Suddenly, more than $12 billion doesn't sound too bad to the hospital industry.
Faced with the chance that Medicare payment relief will slip through cracks of election-year politics, the hospital lobby--now locked arm in arm with the health insurance lobby--is fully backing a relief bill that it once criticized for giving too much to health insurers.
Hospitals have until early December to persuade Congress that a measure to increase Medicare payments is must-pass legislation before lame-duck lawmakers adjourn for good.
After indicating they would resume work on tax and spending legislation in a lame-duck session that began last week, congressional leaders decided to put off all votes until the week of Dec. 5. They passed a measure temporarily funding the federal government through that week and then left town again.
That came as the capital awaited the results of the presidential race and the U.S. Senate race in Washington state, which will determine whether Republicans hold the majority in the Senate or will share a 50-50 split with the Democrats.
Wrapped up in pending tax legislation awaiting a Senate vote is a measure that would increase spending for Medicare, Medicaid and state children's health insurance programs by $32.6 billion between now and 2005.
The legislation repeals spending-growth caps imposed under the Balanced Budget Act of 1997. Most significantly for hospitals, it allows for a full inflation update of 3.4% in 2001 for hospital inpatient payments, rather than the update of 1.1 percentage point less than inflation as called for under the balanced-budget law.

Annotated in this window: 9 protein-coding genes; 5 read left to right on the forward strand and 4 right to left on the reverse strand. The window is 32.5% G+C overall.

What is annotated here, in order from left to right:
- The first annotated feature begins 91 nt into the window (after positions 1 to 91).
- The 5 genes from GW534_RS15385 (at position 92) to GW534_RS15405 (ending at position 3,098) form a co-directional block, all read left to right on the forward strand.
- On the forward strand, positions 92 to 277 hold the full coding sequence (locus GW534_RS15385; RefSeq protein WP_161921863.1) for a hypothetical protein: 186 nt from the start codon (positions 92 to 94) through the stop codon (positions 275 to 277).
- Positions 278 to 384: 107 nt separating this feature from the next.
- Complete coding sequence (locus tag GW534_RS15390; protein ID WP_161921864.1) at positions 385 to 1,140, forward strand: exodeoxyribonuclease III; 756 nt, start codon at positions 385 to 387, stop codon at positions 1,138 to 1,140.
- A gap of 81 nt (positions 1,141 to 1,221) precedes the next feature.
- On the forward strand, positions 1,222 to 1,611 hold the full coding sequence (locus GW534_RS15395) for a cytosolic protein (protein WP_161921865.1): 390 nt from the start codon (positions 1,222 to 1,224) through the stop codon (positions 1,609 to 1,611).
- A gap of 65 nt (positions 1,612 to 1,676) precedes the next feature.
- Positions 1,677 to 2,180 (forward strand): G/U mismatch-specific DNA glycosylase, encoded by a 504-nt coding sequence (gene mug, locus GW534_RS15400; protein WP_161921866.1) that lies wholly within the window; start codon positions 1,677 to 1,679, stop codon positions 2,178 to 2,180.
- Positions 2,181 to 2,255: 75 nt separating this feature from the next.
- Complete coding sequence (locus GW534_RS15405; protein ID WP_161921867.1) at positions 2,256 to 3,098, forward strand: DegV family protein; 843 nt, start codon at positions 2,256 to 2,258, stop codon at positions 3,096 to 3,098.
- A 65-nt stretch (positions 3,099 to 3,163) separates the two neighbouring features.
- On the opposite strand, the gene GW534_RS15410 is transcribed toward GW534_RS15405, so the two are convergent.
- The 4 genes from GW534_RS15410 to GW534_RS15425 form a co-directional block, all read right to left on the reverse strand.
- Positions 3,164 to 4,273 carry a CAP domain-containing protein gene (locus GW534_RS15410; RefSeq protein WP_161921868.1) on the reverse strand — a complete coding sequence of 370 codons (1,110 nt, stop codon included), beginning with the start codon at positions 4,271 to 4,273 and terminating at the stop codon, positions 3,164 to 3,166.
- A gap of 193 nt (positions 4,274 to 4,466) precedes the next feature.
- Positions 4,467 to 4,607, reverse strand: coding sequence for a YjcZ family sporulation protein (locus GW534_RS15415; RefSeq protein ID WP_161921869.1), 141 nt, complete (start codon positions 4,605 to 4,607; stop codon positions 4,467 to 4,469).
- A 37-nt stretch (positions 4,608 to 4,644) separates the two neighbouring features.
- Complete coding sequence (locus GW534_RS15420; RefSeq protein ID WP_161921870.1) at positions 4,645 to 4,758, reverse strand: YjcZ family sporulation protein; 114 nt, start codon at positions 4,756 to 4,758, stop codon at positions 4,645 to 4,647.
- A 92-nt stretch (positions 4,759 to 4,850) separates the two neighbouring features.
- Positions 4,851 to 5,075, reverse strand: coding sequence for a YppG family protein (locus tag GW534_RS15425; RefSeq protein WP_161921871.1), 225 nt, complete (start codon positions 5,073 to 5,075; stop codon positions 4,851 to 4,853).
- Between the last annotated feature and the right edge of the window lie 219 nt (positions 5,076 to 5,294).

That provision alone will increase hospital payments by $3.7 billion between now and 2005. This figure combined with other provisions adds up to more than $12 billion.
President Clinton had vowed to veto that bill, however, in part because he said the legislation gave too much money to Medicare HMOs at the expense of hospitals and other providers. Medicare+Choice plans would receive $10 billion over the same five years.
Hospitals and Medicare HMOs had been feuding over much the same issue (Oct. 9, p. 6).
But last week, confronted with the possibility that a protracted battle between a lame-duck White House and Congress might not yield any Medicare payment-increase legislation, HMOs and providers came together on a united letter asking for Congress to adopt a bill based on what already has passed the House.
It was the first time since Congress began acting on Medicare legislation this year that the two sides jointly signed a letter.
"The coalition activity is designed to bolster the prospects (of passage), to convey the message that this was important enough for these groups to come together in a perhaps unprecedented way," said Susan Pisano, spokeswoman for the American Association of Health Plans.
"We saw an increasing likelihood of nothing (passing)," said Thomas Scully, president and chief executive officer of the Federation of American Hospitals.
Key congressional leaders warned, however, that the only way the Medicare legislation will pass is if the spending totals in the bill don't increase.
Senate leaders now are trying to decide whether to pass the Medicare measure separately from the tax bill. They would have to send the stand-alone Medicare bill back to the House for adoption before President Clinton could sign it.
But Senate leaders fear that if they follow that strategy, provider and managed-care groups will lobby to increase spending.
"If none of them gets greedy . . . we can pass the bill," said Sen. Charles Grassley (R-Iowa), who is likely to become chairman of the Senate Finance Committee in January.
If the Senate chooses to pass it as a stand-alone measure, Scully said he believes provider groups will agree not to push for more money.
In addition to signing the letter, hospitals used other means in their last-ditch attempt to persuade lawmakers to pass the legislation. A coalition of hospital groups began airing the fourth in a series of advertisements pushing for increased Medicare and Medicaid payments for hospitals.
The television advertisements are airing on cable and network news programs in 20 markets, as well as print and radio outlets in Washington.
Hospital groups also brought executives to town to discuss the legislation with their local lawmakers. But Congress' decision to put off votes on the measure forced hospital groups to abruptly delay some lobbying visits. About 200 executives visited lawmakers early in the week, but more postponed their appointments until the week of Dec. 5.